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Certification of the Amended Text of the Constitution of The Republic Of South Africa, 1996 (CCT37/96) [1996] ZACC 24; 1997 (1) BCLR 1; 1997 (2) SA 97 (4 December 1996)

F or anyone (whether a South African or a visitor, lawyer or not) who wants to understand the foundation of South Africa’s constitutional project, a reading and understanding of the Certification Judgments is an indispensable pursuit. In these two cases, the Constitutional Court convened to consider whether each of the provisions the Constitution complied with all 34 constitutional principles that had been debated and finally agreed at the Constitutional Assembly comprising all political formations in the country. The task was an onerous one. It entailed the court measuring each and every provision of the new Constitution, viewed both singly and in conjunction with one another, against the stated Constitutional Principles, irrespective of the attitude of any interested party, and then not only recording its conclusions regarding that exercise, but also making plain its reasons for each such conclusion.

In the first judgment, the Constitutional Court declined to certify the Constitution as complying with all 34 constitutional principles. It was in the second judgment that it did.

Dubbed “the solemn pact”, the 34 Constitutional Principles, which are still relevant today in the interpretation of the Constitution and development of SA’s relatively nascent constitutional jurisprudence, are listed in this document.

Of significance is the fact that everyone was invited to provide any objection s/he may have to the certification of the new Constitution and the basis for that objection. In the result, the court heard oral argument over a period of 12 days in July and November 1996. This was a particularly thorough process.

Read Certification here:

Related Documents

Certification 1

34 Constitutional Principles

Public Protector v South African Reserve Bank [2019] ZACC 29

This case is the first of its kind.

Never before has the Head of an Institution that has been established in terms of Chapter 9 of the Constitution of the Republic of South Africa, 1996, “to strengthen constitutional democracy in the Republic”, been ordered by any Court to pay personally, and from her own pocket, the costs of litigation initiated by another institution also established in terms of the Constitution primarily “to protect the value of the currency”, in circumstances where the latter institution prevailed in the setting aside a decision of that Chapter 9 Institution.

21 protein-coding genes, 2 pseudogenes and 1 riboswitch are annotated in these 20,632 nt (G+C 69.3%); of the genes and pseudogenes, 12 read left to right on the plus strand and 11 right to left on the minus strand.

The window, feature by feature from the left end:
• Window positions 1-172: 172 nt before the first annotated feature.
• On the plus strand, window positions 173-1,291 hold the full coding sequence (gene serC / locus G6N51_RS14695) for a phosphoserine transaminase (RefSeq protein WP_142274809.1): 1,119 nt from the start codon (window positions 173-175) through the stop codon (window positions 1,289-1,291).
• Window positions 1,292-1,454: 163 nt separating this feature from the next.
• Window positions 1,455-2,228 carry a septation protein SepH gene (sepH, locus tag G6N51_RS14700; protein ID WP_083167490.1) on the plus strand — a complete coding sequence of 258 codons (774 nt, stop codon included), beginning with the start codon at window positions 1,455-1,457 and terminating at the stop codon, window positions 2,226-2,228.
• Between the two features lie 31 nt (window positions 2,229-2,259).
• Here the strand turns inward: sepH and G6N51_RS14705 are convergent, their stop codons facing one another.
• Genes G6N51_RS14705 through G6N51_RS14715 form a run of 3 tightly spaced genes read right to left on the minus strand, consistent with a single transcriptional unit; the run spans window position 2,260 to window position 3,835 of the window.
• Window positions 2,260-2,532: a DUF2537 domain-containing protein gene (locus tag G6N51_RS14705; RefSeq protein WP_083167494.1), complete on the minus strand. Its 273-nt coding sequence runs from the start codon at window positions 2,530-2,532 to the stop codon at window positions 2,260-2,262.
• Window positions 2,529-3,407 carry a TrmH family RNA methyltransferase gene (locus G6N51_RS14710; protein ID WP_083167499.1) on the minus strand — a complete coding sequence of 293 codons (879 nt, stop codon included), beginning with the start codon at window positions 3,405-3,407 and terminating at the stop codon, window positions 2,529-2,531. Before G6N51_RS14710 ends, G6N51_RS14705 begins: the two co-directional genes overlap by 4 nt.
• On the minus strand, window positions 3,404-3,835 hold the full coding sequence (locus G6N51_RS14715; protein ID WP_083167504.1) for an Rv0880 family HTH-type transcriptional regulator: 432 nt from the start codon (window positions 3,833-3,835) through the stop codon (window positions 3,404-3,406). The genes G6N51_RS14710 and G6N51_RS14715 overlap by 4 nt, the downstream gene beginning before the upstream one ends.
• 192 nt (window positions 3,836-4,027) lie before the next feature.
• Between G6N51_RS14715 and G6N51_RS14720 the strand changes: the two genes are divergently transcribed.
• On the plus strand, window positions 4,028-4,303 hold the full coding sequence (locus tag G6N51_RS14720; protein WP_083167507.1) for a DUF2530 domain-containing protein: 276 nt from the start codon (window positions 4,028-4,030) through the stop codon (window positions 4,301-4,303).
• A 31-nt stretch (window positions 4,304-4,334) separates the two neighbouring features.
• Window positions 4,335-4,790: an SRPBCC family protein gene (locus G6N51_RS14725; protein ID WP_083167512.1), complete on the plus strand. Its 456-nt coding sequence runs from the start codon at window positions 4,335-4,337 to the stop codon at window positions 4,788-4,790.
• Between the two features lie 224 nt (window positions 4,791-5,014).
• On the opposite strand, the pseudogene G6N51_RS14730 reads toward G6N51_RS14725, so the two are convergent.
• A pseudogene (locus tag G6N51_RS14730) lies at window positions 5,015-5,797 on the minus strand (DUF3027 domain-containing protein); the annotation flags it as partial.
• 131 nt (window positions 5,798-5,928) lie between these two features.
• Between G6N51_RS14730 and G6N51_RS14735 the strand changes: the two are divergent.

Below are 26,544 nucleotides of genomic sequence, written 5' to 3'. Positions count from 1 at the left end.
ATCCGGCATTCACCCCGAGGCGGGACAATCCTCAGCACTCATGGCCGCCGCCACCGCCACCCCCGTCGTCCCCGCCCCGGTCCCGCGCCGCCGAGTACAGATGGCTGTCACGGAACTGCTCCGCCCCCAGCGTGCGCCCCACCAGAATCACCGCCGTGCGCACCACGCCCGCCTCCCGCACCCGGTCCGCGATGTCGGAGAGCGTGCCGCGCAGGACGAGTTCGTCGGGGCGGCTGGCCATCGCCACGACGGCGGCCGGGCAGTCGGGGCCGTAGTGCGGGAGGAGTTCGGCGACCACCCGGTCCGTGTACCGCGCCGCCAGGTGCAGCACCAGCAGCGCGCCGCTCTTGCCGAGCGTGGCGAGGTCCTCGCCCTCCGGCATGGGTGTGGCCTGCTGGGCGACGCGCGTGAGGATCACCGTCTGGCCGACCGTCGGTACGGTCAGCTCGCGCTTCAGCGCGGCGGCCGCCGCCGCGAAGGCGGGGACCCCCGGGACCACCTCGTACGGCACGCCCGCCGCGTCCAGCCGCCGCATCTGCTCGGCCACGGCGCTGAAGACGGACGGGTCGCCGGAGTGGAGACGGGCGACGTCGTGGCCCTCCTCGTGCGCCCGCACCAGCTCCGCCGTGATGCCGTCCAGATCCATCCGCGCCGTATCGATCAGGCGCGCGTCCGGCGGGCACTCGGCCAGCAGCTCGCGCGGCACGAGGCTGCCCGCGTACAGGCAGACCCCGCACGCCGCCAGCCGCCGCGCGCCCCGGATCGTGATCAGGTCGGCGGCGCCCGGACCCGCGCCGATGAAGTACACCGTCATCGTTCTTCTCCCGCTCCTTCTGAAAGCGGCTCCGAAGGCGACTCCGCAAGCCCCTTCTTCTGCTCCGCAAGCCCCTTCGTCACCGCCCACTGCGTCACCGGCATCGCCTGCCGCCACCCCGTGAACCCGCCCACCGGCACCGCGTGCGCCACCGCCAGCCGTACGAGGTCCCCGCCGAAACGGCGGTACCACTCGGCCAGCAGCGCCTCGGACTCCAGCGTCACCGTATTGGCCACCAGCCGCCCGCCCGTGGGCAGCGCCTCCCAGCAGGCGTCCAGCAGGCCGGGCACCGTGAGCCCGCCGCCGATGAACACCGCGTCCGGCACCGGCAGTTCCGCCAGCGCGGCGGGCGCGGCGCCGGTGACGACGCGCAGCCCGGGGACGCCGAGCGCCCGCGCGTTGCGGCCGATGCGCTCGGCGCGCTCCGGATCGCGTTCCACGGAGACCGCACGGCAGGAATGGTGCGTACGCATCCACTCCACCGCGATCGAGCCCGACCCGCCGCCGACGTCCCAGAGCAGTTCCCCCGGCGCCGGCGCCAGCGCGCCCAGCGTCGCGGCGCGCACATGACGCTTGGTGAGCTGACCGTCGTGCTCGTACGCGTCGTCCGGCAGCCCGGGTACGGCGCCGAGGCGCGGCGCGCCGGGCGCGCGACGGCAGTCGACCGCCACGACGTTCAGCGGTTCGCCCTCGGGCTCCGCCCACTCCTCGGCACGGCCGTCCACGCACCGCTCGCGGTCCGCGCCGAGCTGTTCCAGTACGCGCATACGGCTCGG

In a majority decision, the Constitutional Court of South Africa confirmed a decision of the Pretoria High Court in ordering the Public Protector personally and on a punitive scale to pay 15% of the costs of the South African central bank in a case where the central bank had successfully challenged the Public Protector’s decision in which she had directed that it recover a debt of over a Billion Rand of public money that it had granted to a bank before the dawn of constitutional democracy in South Africa, and which debt had been found by two judges, acting independently of each other in two separate investigations, to have been unlawful.

The High Court decision for this far-reaching order was anchored in the finding that the Public Protector had persisted in opposing the SA Reserve Bank’s application (and two others seeking to set aside her remedial action or ruling) to the end and in the manner in which the Public Protector allegedly conducted the litigation in the high court.

The majority in the Constitutional Court seems to found its decision on what it terms generally “falsehoods” and “bad faith” by the Public Protector in the high court. It said

“The Public Protector’s conduct in the High Court warranted a de bonis propriis (personal) costs order against her because she acted in bad faith and in a grossly unreasonable manner.”

Like the high court, the majority refused to entertain the SA Reserve Bank’s cross-appeal to declare that the Public Protector had abused her powers in her investigation of the Bankorp lifeboat loan. It took the view that the Public Protector had not been afforded an opportunity to deal with this issue in the high court.

Read Full Judgment here 

Related Documents

High Court Judgment

Respondent’s Head of Argument

Respondent’s Practice Note

Applicant’s Heads of Argument

Applicant’s Practice Note

Applicant’s Notice of Motion

Public Protector’s Founding Affidavit

SA Reserve Bank’s Answering Affidavit

SA Reserve Bank’s Conditional Cross-Appeal

SA Reserve Bank’s Founding Affidavit in Conditional Cross-Appeal

Economic Freedom Fighters and Others v Speaker of the National Assembly and Another (CCT76/17) [2017] ZACC 47; 2018 (3) BCLR 259 (CC); 2018 (2) SA 571 (CC) (29 December 2017)